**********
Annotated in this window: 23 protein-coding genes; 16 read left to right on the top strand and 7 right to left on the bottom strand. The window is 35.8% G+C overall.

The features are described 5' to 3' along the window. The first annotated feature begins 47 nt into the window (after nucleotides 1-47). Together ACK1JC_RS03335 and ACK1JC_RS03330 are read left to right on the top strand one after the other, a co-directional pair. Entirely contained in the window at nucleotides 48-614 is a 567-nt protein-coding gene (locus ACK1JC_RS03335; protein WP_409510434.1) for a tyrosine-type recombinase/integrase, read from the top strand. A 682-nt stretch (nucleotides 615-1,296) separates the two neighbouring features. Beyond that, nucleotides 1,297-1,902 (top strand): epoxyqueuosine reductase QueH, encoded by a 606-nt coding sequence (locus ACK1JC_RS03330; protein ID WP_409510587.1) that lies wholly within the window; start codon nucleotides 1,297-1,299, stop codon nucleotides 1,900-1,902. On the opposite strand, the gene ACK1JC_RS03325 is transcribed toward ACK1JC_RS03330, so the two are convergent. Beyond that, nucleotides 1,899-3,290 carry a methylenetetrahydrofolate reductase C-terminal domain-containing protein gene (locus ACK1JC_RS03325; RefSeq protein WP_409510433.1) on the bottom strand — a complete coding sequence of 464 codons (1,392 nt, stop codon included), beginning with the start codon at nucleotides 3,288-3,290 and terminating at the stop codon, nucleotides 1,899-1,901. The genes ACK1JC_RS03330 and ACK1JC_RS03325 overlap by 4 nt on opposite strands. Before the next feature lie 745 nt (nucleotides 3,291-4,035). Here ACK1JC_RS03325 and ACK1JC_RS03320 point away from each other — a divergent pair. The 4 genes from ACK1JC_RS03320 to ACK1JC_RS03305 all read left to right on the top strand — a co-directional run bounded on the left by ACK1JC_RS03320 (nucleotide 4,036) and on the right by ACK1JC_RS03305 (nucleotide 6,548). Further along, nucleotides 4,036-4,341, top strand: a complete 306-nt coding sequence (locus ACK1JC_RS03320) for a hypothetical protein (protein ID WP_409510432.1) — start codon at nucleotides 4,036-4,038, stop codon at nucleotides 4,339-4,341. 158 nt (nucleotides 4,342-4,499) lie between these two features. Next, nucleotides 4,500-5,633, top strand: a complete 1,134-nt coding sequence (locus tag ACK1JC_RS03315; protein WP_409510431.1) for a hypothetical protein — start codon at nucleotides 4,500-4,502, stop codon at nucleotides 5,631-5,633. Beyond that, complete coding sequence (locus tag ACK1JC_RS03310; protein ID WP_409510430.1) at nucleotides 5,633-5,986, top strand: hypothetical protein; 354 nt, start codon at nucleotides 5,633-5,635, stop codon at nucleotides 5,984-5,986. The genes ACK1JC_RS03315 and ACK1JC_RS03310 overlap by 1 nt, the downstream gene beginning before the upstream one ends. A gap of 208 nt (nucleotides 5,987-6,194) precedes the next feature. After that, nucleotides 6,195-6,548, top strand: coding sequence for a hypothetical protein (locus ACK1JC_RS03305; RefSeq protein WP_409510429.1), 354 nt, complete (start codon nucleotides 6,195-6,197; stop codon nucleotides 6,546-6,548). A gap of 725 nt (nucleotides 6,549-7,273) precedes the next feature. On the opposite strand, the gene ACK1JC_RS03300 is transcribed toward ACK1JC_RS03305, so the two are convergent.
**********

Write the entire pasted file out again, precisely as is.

Annotated in this window: 23 protein-coding genes; 16 read left to right on the top strand and 7 right to left on the bottom strand. The window is 35.8% G+C overall.

The features are described 5' to 3' along the window. The first annotated feature begins 47 nt into the window (after nucleotides 1-47). Together ACK1JC_RS03335 and ACK1JC_RS03330 are read left to right on the top strand one after the other, a co-directional pair. Entirely contained in the window at nucleotides 48-614 is a 567-nt protein-coding gene (locus ACK1JC_RS03335; protein WP_409510434.1) for a tyrosine-type recombinase/integrase, read from the top strand. A 682-nt stretch (nucleotides 615-1,296) separates the two neighbouring features. Beyond that, nucleotides 1,297-1,902 (top strand): epoxyqueuosine reductase QueH, encoded by a 606-nt coding sequence (locus ACK1JC_RS03330; protein ID WP_409510587.1) that lies wholly within the window; start codon nucleotides 1,297-1,299, stop codon nucleotides 1,900-1,902. On the opposite strand, the gene ACK1JC_RS03325 is transcribed toward ACK1JC_RS03330, so the two are convergent. Beyond that, nucleotides 1,899-3,290 carry a methylenetetrahydrofolate reductase C-terminal domain-containing protein gene (locus ACK1JC_RS03325; RefSeq protein WP_409510433.1) on the bottom strand — a complete coding sequence of 464 codons (1,392 nt, stop codon included), beginning with the start codon at nucleotides 3,288-3,290 and terminating at the stop codon, nucleotides 1,899-1,901. The genes ACK1JC_RS03330 and ACK1JC_RS03325 overlap by 4 nt on opposite strands. Before the next feature lie 745 nt (nucleotides 3,291-4,035). Here ACK1JC_RS03325 and ACK1JC_RS03320 point away from each other — a divergent pair. The 4 genes from ACK1JC_RS03320 to ACK1JC_RS03305 all read left to right on the top strand — a co-directional run bounded on the left by ACK1JC_RS03320 (nucleotide 4,036) and on the right by ACK1JC_RS03305 (nucleotide 6,548). Further along, nucleotides 4,036-4,341, top strand: a complete 306-nt coding sequence (locus ACK1JC_RS03320) for a hypothetical protein (protein ID WP_409510432.1) — start codon at nucleotides 4,036-4,038, stop codon at nucleotides 4,339-4,341. 158 nt (nucleotides 4,342-4,499) lie between these two features. Next, nucleotides 4,500-5,633, top strand: a complete 1,134-nt coding sequence (locus tag ACK1JC_RS03315; protein WP_409510431.1) for a hypothetical protein — start codon at nucleotides 4,500-4,502, stop codon at nucleotides 5,631-5,633. Beyond that, complete coding sequence (locus tag ACK1JC_RS03310; protein ID WP_409510430.1) at nucleotides 5,633-5,986, top strand: hypothetical protein; 354 nt, start codon at nucleotides 5,633-5,635, stop codon at nucleotides 5,984-5,986. The genes ACK1JC_RS03315 and ACK1JC_RS03310 overlap by 1 nt, the downstream gene beginning before the upstream one ends. A gap of 208 nt (nucleotides 5,987-6,194) precedes the next feature. After that, nucleotides 6,195-6,548, top strand: coding sequence for a hypothetical protein (locus ACK1JC_RS03305; RefSeq protein WP_409510429.1), 354 nt, complete (start codon nucleotides 6,195-6,197; stop codon nucleotides 6,546-6,548). A gap of 725 nt (nucleotides 6,549-7,273) precedes the next feature. On the opposite strand, the gene ACK1JC_RS03300 is transcribed toward ACK1JC_RS03305, so the two are convergent.